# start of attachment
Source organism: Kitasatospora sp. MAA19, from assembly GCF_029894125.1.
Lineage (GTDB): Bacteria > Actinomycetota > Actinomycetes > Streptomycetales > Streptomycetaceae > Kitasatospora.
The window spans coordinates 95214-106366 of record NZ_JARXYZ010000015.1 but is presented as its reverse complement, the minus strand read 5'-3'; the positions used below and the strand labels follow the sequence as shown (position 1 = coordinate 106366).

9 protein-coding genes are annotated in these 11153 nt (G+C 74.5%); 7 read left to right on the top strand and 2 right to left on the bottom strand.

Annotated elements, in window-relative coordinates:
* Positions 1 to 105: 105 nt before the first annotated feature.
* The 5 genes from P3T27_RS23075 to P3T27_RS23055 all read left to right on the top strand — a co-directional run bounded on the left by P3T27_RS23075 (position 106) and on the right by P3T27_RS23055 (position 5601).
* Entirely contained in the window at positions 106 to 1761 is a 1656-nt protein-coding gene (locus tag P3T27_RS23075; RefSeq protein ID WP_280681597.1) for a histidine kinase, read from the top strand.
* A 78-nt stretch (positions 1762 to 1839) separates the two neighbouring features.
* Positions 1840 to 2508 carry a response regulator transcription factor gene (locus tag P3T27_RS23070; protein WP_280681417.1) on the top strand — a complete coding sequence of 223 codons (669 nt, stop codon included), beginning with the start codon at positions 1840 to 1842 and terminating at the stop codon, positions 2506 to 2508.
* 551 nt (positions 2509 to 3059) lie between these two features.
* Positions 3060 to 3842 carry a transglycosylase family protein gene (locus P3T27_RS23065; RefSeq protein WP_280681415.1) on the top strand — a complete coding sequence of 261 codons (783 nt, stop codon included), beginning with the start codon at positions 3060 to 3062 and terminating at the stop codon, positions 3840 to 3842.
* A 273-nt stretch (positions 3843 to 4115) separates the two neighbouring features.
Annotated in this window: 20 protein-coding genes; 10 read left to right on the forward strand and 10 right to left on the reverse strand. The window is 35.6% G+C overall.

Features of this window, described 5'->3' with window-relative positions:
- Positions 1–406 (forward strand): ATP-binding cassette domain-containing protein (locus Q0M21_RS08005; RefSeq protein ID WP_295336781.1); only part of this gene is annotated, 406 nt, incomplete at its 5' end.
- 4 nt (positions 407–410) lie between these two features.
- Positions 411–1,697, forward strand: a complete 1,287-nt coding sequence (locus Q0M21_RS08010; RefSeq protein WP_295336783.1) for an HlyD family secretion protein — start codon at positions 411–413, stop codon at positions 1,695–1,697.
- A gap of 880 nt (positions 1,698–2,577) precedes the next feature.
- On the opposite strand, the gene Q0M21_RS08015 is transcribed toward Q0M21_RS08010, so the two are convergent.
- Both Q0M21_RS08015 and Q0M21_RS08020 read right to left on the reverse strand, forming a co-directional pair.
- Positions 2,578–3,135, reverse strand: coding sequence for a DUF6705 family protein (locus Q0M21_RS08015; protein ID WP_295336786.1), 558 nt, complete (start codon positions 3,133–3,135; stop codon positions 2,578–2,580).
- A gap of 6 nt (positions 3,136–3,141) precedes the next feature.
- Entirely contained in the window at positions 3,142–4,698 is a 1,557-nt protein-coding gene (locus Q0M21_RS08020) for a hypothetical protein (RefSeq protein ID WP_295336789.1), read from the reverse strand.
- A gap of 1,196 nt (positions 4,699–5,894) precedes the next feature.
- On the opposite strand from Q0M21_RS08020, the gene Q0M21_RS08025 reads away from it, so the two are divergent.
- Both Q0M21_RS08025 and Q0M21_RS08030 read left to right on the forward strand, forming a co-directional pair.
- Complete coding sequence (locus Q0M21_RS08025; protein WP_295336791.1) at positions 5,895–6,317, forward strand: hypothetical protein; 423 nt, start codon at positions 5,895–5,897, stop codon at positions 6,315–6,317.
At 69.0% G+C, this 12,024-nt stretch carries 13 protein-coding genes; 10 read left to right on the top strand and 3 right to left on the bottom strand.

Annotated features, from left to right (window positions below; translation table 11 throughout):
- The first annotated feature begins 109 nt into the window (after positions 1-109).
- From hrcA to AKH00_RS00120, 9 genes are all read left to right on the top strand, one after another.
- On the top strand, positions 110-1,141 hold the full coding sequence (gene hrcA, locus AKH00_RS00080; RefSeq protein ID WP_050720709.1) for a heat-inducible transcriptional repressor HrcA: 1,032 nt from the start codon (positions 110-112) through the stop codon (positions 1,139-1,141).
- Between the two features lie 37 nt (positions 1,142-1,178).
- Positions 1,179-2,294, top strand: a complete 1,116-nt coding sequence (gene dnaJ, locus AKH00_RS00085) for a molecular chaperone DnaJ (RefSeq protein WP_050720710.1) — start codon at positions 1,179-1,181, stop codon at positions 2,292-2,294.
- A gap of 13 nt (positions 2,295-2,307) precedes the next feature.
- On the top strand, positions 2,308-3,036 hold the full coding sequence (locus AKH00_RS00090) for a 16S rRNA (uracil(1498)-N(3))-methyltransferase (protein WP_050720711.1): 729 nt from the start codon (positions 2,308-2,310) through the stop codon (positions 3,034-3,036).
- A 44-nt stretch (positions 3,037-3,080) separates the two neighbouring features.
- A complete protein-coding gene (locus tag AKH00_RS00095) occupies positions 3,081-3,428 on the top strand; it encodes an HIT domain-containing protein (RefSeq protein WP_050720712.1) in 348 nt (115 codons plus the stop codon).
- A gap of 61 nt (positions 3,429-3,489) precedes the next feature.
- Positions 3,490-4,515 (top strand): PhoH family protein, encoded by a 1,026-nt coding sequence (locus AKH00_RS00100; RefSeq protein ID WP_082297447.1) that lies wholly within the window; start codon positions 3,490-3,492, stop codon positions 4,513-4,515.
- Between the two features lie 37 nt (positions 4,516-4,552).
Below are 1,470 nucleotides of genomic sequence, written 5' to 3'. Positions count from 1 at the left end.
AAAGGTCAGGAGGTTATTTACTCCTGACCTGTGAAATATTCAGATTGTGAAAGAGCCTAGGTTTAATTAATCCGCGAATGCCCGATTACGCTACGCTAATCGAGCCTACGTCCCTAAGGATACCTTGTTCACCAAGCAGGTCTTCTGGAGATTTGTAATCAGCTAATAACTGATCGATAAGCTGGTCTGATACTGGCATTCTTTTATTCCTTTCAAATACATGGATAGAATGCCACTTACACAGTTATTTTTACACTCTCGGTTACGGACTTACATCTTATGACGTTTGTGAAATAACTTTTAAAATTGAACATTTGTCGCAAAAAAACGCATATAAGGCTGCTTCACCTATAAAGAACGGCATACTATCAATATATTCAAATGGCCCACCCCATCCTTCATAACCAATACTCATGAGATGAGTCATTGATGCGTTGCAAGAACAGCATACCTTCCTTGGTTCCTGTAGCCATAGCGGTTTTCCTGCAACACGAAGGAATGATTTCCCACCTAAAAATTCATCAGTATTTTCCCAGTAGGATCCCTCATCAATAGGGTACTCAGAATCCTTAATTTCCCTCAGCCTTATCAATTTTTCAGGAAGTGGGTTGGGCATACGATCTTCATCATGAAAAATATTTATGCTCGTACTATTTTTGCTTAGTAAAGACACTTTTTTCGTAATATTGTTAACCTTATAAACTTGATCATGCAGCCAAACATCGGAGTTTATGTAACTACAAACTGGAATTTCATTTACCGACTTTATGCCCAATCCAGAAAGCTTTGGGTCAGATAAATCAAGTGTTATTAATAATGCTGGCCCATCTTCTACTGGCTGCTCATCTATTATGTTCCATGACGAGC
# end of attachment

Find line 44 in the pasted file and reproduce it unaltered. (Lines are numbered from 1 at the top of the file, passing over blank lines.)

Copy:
AAAGGTCAGGAGGTTATTTACTCCTGACCTGTGAAATATTCAGATTGTGAAAGAGCCTAGGTTTAATTAATCCGCGAATGCCCGATTACGCTACGCTAATCGAGCCTACGTCCCTAAGGATACCTTGTTCACCAAGCAGGTCTTCTGGAGATTTGTAATCAGCTAATAACTGATCGATAAGCTGGTCTGATACTGGCATTCTTTTATTCCTTTCAAATACATGGATAGAATGCCACTTACACAGTTATTTTTACACTCTCGGTTACGGACTTACATCTTATGACGTTTGTGAAATAACTTTTAAAATTGAACATTTGTCGCAAAAAAACGCATATAAGGCTGCTTCACCTATAAAGAACGGCATACTATCAATATATTCAAATGGCCCACCCCATCCTTCATAACCAATACTCATGAGATGAGTCATTGATGCGTTGCAAGAACAGCATACCTTCCTTGGTTCCTGTAGCCATAGCGGTTTTCCTGCAACACGAAGGAATGATTTCCCACCTAAAAATTCATCAGTATTTTCCCAGTAGGATCCCTCATCAATAGGGTACTCAGAATCCTTAATTTCCCTCAGCCTTATCAATTTTTCAGGAAGTGGGTTGGGCATACGATCTTCATCATGAAAAATATTTATGCTCGTACTATTTTTGCTTAGTAAAGACACTTTTTTCGTAATATTGTTAACCTTATAAACTTGATCATGCAGCCAAACATCGGAGTTTATGTAACTACAAACTGGAATTTCATTTACCGACTTTATGCCCAATCCAGAAAGCTTTGGGTCAGATAAATCAAGTGTTATTAATAATGCTGGCCCATCTTCTACTGGCTGCTCATCTATTATGTTCCATGACGAGC